Scientists are expected to announce this week that the elusive Higgs boson 'God particle' has been found.
Five leading theoretical physicists, including UK physicist Peter Higgs, have been invited to the event on Wednesday, sparking speculation that the particle has been discovered.
CERN, the European Organization for Nuclear Research, has confirmed researchers were still analysing data on the so-called God particle.
Scientists at the Large Hadron Collider are expected to say they are 99.99 per cent certain it has been found - which is known as 'four sigma' level, according to London's Daily Mail.
Finding the Higgs boson would validate the Standard Model, a theory explaining how the universe is built, and could be a gateway to verifying other parts of physics such as superparticles or dark matter. The research would help scientists gain a better understanding of the universe and how galaxies hold together.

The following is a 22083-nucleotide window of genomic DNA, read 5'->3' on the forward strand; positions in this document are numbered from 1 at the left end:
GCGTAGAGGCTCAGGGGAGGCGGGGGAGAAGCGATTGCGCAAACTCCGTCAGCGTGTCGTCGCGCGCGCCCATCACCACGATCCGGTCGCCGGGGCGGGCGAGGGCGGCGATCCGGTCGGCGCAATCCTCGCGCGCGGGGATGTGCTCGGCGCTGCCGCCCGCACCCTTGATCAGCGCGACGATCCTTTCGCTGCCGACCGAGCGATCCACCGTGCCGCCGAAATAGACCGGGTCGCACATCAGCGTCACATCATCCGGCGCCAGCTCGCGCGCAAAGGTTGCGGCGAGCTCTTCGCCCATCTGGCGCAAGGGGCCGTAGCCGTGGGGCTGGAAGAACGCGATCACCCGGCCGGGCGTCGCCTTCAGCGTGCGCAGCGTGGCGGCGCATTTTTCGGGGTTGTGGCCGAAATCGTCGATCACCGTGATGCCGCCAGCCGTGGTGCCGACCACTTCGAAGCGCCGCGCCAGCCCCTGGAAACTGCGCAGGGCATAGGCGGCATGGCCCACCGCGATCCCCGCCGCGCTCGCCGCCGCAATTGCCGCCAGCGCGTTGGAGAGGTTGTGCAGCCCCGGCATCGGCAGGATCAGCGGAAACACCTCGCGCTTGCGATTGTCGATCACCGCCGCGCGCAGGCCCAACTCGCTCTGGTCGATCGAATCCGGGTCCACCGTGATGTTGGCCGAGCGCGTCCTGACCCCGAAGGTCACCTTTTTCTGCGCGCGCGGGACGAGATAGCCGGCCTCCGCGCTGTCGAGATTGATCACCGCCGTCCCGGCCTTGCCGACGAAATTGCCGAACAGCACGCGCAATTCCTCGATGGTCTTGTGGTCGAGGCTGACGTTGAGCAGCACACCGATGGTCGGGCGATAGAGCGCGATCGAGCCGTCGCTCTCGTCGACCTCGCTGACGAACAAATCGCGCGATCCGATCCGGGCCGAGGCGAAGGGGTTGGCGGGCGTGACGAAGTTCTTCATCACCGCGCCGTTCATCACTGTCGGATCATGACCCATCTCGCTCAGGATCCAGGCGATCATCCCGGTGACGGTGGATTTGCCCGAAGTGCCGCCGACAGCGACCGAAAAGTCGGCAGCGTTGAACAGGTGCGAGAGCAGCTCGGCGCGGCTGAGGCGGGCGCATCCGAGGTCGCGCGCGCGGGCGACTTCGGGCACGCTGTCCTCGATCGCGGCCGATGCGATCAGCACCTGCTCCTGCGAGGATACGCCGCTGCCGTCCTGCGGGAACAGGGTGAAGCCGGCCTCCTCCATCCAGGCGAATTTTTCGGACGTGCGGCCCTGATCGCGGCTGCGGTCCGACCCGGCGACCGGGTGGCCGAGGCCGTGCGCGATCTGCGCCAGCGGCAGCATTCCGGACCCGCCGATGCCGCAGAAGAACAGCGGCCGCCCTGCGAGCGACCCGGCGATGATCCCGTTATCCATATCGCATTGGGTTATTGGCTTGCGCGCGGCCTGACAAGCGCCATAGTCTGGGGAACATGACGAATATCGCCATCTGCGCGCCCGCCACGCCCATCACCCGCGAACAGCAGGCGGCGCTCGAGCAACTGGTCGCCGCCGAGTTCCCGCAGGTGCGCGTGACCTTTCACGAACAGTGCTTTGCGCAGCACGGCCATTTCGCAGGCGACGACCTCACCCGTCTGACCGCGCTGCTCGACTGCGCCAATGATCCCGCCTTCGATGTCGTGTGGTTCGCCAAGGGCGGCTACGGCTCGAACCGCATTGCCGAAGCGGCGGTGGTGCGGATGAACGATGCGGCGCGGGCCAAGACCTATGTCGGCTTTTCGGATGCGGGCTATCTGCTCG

Physicists first predicted that the Higgs Boson subatomic particle exists 48 years ago.
The Higgs boson is regarded as the key to understanding the universe. Physicists say its job is to give the particles that make up atoms their mass, says the Daily Mail.
Without this mass, these particles would zip though the cosmos at the speed of light, unable to bind together to form the atoms that make up everything in the universe, from planets to people
If the physicists' theory is correct, a few Higgs bosons should be created in every trillion collisions, before rapidly decaying.
US scientists found some evidence of the existence of the Higgs boson in two independent experiments in March, but the clues weren't strong enough to declare the so-called God particle cornered.